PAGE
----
Third Samnite War

The Samnites continued to resist Roman dominance. However, the Third Samnite War (298-290 BC) ended up being the last in the line of all Samnite wars. The Samnites forged alliances with other Italic peoples and even secured military assistance from Pyrrhus – the renowned Greek king of Epirus. Still, despite their brave efforts, the Samnites could not withstand Rome’s relentless pressure.

The war ended in a crushing defeat and decisive Roman victory, further expanding Rome’s control over the Italian peninsula. The fall of the Samnites as an independent political entity did not mark the end of their significance, however.

READ MORE: Roman Wars

The fall of the Samnites rather signaled a transformation in their relationship with Rome. After all, the Romans didn’t kill everyone, and the ones that were left were quickly granted Roman citizenship.

Second Samnite War, Battle of the Caudine Forks in 321 BC, the Roman army of the consuls Tiberius Veturius Calvinus

Influence of the Samnites on the Roman Society

And, it didn’t stop with citizenship. The Romans recognized the military virtue and tenacity of the Samnites, so they incorporated many of their soldiers into the Roman legions.

Other than just integrating soldiers, whole war tactics were actually adopted after the defeat of the Samnites. Roman historians noted that the use of the ‘maniple’ formation – a flexible unit consisting of 120 soldiers – had a lasting impact on the Roman military organization.

The Roman army adopted this tactical formation, which allowed for greater flexibility and adaptability on the battlefield. Amongst others, the maniple system significantly contributed to the military successes of the Roman Empire. But also simply battling with the Samnites was valuable for the Romans.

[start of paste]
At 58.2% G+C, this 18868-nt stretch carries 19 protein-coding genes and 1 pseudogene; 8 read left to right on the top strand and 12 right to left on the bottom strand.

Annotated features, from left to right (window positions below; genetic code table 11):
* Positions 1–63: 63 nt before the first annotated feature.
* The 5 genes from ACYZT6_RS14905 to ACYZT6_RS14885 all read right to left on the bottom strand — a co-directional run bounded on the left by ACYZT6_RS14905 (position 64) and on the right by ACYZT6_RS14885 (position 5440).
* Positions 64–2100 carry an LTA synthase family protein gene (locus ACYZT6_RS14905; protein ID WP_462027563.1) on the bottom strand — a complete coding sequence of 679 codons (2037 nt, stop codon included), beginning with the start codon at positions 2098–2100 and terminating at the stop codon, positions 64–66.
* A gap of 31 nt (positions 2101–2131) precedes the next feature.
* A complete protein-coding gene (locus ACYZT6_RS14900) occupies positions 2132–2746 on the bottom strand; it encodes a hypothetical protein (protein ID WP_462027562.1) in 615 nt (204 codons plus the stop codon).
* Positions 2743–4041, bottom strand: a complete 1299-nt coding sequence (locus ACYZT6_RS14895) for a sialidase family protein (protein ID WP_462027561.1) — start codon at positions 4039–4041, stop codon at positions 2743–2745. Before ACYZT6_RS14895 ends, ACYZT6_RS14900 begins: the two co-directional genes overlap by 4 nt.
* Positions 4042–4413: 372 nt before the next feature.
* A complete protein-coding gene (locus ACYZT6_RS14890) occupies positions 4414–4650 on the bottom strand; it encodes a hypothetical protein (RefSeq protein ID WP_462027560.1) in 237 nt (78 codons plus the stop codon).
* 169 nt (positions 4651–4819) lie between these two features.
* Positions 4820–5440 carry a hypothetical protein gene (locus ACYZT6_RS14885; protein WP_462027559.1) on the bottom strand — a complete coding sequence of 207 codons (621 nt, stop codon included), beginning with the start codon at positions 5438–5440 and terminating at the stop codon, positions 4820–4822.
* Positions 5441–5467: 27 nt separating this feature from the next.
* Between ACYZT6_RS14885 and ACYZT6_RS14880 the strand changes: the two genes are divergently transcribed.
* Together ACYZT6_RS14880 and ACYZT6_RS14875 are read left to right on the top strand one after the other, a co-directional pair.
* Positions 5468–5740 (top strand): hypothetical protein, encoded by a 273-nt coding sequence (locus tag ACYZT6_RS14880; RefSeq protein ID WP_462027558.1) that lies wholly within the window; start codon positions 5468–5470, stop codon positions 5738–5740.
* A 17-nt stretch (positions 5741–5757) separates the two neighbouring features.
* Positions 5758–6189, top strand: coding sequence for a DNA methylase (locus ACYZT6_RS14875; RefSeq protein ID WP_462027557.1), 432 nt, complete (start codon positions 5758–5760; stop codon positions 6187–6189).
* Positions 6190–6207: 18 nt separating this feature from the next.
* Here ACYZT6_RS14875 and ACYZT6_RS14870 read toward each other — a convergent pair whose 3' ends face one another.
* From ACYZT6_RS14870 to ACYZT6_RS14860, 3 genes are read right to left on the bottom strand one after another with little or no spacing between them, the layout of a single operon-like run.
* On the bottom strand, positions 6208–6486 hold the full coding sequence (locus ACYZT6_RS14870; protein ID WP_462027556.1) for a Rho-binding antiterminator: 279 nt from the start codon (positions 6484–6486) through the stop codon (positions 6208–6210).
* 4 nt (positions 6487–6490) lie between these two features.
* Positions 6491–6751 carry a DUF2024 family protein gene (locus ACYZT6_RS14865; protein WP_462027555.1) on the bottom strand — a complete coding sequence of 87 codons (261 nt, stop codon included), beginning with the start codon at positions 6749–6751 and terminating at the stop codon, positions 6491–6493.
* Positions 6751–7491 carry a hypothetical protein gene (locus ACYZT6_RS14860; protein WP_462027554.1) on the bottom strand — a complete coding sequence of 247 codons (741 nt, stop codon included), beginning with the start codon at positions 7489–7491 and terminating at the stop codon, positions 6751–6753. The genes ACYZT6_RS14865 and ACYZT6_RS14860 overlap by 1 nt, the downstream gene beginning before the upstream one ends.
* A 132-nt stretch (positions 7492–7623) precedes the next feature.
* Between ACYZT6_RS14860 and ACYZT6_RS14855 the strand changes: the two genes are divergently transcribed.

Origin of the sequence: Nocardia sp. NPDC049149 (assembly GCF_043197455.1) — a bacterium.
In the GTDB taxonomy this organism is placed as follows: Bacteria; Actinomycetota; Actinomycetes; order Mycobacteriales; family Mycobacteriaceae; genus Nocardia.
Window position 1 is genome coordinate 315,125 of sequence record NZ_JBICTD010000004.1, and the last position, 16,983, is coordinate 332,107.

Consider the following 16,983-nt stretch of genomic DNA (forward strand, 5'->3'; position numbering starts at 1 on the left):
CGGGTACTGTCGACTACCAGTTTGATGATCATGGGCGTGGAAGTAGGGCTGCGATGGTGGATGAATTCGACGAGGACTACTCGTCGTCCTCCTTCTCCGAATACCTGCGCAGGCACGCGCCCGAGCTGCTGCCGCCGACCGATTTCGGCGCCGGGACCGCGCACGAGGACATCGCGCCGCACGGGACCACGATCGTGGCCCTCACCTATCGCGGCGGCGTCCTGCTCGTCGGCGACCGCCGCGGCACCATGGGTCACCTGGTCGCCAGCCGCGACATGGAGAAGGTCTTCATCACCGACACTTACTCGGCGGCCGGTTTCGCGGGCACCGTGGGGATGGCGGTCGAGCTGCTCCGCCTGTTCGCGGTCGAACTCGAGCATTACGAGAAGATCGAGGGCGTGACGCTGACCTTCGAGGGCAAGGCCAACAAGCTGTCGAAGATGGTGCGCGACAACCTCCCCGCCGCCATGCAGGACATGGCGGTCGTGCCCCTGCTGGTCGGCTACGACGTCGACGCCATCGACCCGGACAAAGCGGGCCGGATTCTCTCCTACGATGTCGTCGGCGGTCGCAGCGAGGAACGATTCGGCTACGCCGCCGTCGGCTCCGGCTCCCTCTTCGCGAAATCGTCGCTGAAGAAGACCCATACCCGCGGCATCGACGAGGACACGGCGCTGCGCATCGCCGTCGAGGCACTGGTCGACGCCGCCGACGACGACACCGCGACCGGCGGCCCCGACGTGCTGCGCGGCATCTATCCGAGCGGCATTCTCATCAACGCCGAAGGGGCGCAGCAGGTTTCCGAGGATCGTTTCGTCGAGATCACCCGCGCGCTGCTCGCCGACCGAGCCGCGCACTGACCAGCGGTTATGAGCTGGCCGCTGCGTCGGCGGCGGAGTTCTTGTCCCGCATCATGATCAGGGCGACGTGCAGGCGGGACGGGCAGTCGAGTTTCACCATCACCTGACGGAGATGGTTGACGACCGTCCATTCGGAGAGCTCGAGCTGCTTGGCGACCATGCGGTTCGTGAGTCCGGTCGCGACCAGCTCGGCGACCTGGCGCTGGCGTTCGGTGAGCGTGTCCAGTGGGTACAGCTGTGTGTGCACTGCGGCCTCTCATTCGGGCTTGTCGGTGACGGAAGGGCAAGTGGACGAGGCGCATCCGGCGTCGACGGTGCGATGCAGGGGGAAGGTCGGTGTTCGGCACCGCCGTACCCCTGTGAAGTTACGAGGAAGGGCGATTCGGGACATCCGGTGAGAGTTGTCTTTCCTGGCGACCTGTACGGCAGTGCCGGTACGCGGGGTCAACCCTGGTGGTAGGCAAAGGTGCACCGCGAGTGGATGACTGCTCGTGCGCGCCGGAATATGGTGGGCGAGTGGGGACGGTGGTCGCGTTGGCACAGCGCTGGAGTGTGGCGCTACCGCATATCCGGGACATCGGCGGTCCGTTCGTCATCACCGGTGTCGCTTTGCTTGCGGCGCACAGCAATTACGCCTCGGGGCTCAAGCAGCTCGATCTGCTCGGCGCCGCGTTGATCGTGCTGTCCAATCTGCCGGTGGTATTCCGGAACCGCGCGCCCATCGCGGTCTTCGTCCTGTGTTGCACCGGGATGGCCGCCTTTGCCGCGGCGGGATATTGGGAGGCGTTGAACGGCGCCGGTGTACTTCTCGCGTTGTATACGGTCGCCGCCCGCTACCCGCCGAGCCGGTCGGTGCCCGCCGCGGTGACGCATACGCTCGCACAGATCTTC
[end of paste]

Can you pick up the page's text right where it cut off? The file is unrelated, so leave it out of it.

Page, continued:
The fierce opponents challenged the Romans so much that they had to refine their military strategies and tactics. So all and all, the Samnite wars provided a significant test for the Roman Republic and played a crucial role in shaping Rome’s military and political development.

Cultural Influence on the Romans

Not only on a military note did the Samnites influence the Roman Empire. Also, the distinctive cultural and war traditions contributed to shaping Roman society, even after their subjugation.

Specifically, the cultural legacy of the Samnites continued to be relevant in the territory known as pre-Roman Samnium; the ancestral homeland. Despite the process of Romanization, Samnite cultural traditions continued to live and coexist with Roman influences.

Their religious practices, social customs, and artistic expressions continued to shape the local identity of the region.

Law and Legislation

But that’s not all. They even left a mark on the Roman legal system. Their legal customs and practices were rooted in a sense of communal self-governance.

The Roman legal concept of ius civile Samnitium (Samnite civil law) reflected the recognition and incorporation of Samnite legal principles into the broader Roman legal framework.

Still, it’s hard to come to a comprehensive understanding of what this Samnite civil law consisted of. It is possible that it incorporated elements of both communal and private law, but there are simply too few sources to give a decisive answer to this.

Manius Curius Dentatus and the Samnite Ambassadors by Jan Steen

An Ethnic Cleansing Campaign

It is worth noting that a black chapter exists in Roman-Samnite history. After the initial conquest, the ancient Italic peoples of the Samnites were able to continue practicing their traditions and customs. However, there was a point when the Roman senate and Roman consuls decided to engage in something that is often seen as an ethnic cleansing campaign.